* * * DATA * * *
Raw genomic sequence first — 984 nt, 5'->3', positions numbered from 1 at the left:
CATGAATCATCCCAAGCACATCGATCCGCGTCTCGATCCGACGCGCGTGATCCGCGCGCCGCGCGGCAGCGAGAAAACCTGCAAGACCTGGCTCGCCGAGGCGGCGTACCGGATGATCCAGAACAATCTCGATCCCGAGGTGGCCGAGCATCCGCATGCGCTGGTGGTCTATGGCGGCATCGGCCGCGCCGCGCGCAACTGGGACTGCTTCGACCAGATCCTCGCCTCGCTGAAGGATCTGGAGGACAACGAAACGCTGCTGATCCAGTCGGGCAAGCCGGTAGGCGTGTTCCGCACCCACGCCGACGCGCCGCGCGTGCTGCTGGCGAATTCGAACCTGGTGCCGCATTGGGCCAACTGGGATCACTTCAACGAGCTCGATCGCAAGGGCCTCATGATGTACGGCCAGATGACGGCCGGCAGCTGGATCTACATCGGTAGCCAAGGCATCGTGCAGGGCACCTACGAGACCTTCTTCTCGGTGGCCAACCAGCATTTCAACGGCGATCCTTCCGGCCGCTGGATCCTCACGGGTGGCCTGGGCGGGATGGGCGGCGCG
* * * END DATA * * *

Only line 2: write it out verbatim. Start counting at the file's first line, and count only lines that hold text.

CATGAATCATCCCAAGCACATCGATCCGCGTCTCGATCCGACGCGCGTGATCCGCGCGCCGCGCGGCAGCGAGAAAACCTGCAAGACCTGGCTCGCCGAGGCGGCGTACCGGATGATCCAGAACAATCTCGATCCCGAGGTGGCCGAGCATCCGCATGCGCTGGTGGTCTATGGCGGCATCGGCCGCGCCGCGCGCAACTGGGACTGCTTCGACCAGATCCTCGCCTCGCTGAAGGATCTGGAGGACAACGAAACGCTGCTGATCCAGTCGGGCAAGCCGGTAGGCGTGTTCCGCACCCACGCCGACGCGCCGCGCGTGCTGCTGGCGAATTCGAACCTGGTGCCGCATTGGGCCAACTGGGATCACTTCAACGAGCTCGATCGCAAGGGCCTCATGATGTACGGCCAGATGACGGCCGGCAGCTGGATCTACATCGGTAGCCAAGGCATCGTGCAGGGCACCTACGAGACCTTCTTCTCGGTGGCCAACCAGCATTTCAACGGCGATCCTTCCGGCCGCTGGATCCTCACGGGTGGCCTGGGCGGGATGGGCGGCGCG